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Brain Scan May Predict Course of Parkinsonís Disease

A special type of brain scan could allow doctors to predict the course of Parkinson’s disease (PD) in people newly diagnosed, according to a study published in the September 15 issue of the journal Movement Disorders. Identifying people at risk for severe disease might enable better management and treatment of their symptoms.

Some doctors already use a similar type of brain scan, called dopamine transporter imaging or DaTscan, to help confirm a diagnosis of PD first made by physical examination. DaTscan cannot diagnose Parkinson’s disease exactly. It can be used to diagnose Parkinsonism, but cannot distinguish between several similar disorders, including classic Parkinson’s disease. To use it, doctors inject people with a small amount of a radioactive contrast agent that binds to dopamine transporters in the brain. Then, doctors use a scanner to measure the amount and location of the contrast agent in the brain. Because people with PD have fewer neurons with dopamine transporters, their brains typically show lower amounts of the agent than do the brains of people without PD.

Researchers led by Bernard Ravina, M.D., formerly of the University of Rochester and now of Biogen Idec, a biotechnology company in Cambridge, MA, wondered if DaTscan could be used for a different purpose: to predict long-term progression of Parkinson’s disease. Dr. Ravina and his colleagues examined the DaTscan images of 491 people who were newly diagnosed with PD and had not yet begun standard PD medications. These people were volunteers in the Longitudinal and Biomarker Study in PD (LABS-PD), a clinical trial funded in part by the Parkinson’s Disease Foundation.

Because the LABS-PD study has been going on for several years, Dr. Ravina could compare volunteers’ DaTscan results (performed shortly after diagnosis and 22 months later) with data from their annual health assessments. He and his coworkers examined correlations between people’s initial DaTscan results and the severity of their motor and non-motor symptoms five and a half years later.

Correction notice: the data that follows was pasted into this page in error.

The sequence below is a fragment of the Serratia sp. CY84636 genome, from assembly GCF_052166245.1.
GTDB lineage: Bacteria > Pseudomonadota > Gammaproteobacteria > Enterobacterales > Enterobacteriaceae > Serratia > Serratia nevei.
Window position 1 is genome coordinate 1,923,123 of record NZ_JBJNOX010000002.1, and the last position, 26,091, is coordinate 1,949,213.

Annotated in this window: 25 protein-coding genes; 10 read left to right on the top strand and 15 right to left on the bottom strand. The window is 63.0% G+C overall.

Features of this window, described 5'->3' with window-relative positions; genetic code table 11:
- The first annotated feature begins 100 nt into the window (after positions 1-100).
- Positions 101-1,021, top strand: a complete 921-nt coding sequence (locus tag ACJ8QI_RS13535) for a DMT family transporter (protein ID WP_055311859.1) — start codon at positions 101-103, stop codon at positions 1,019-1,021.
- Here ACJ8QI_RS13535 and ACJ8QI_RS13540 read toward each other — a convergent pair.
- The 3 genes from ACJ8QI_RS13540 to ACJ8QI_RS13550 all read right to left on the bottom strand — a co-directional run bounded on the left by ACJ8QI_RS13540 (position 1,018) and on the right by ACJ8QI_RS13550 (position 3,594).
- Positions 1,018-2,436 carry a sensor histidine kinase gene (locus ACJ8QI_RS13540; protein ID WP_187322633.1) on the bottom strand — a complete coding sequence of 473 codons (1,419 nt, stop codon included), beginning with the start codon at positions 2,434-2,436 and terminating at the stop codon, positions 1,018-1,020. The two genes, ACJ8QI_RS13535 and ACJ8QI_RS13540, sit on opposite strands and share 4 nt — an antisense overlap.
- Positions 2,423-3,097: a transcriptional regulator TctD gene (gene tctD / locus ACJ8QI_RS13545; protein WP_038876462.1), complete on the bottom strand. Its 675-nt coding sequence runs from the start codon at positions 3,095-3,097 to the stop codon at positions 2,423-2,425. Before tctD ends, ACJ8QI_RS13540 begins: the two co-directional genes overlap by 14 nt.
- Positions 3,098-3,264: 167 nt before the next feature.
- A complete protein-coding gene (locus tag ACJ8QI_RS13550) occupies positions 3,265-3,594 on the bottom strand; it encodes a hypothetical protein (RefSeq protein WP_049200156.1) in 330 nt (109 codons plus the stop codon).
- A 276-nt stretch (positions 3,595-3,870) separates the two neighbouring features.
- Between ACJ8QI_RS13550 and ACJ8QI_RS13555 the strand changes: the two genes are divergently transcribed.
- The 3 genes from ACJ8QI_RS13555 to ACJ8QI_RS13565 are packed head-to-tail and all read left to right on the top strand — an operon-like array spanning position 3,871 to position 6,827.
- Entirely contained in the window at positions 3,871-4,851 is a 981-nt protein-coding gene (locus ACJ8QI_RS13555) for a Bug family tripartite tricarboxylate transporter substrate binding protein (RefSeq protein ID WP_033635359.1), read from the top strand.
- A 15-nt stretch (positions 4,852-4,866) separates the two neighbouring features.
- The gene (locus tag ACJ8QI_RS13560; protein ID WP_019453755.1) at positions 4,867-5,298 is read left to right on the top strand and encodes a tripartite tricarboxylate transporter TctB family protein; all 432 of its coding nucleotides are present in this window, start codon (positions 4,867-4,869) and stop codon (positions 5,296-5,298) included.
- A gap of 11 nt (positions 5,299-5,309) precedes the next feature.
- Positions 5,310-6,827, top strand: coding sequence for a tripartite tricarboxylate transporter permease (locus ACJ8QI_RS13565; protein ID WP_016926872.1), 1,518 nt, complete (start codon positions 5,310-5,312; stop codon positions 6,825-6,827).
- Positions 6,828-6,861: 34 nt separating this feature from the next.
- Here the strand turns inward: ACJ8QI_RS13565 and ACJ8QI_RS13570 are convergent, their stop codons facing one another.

• People with newly diagnosed Parkinson’s disease who had lower dopamine transporter levels by brain scan had more severe Parkinson’s disease five and a half years later, including greater motor-related disability, falling and postural instability, cognitive impairment, symptoms of psychosis (such as hallucinations) and depression.
  • People with the lowest levels of dopamine transporters in their brains were three times more likely to experience cognitive impairment and 12.9 times more likely to develop psychosis than those with the highest levels of dopamine transporters.
  • People with large decreases in dopamine transporter levels between their initial and 22-month DaTscans had worse motor, cognitive, and behavioral outcomes at five and a half years than those with small decreases. However, the follow-up scan at 22 months was not as strong in predicting PD severity as the initial scan.

What Does It Mean?

Some people with PD develop more debilitating symptoms than others, but doctors can’t currently predict the clinical course, or prognosis, of a person’s disease at the time of diagnosis. Being able to do so may help doctors better anticipate and treat severe symptoms such as falling, cognitive impairment and psychosis. In addition, such knowledge could help doctors design more informative clinical trials. For example, in some clinical trials, it might be useful to assign study volunteers into groups of people with similar predicted disease progression.

Although previous studies have investigated DaTscan for PD diagnosis, this study provides the best evidence to date that DaTscan could be used to predict long-term motor and non-motor progression of PD. People with lower levels of dopamine transporters in the brain shortly after PD diagnosis, as determined by DaTscan, had a higher risk of a more rapid progression five years later.

Before doctors can begin using DaTscan to establish prognosis, however, these findings must be confirmed in additional studies. Confirmation is required because the DaTscan does not always predict the PD accurately and should be interpreted with correlation to the neurological examination. Even if these results hold true, it’s important to remember that predictions are only predictions, and not facts. Although DaTscan results may indicate that a person has an increased risk for severe PD, the person may never experience these adverse outcomes.

Reference: Ravina, B., Marek, K., Eberly, S., et al. (2012). Dopamine transporter imaging is associated with long-term outcomes in Parkinson’s disease. Movement Disorders, 27(11), 1392–1397. doi:10.1002/mds.25157

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Source Date: Oct 11 2012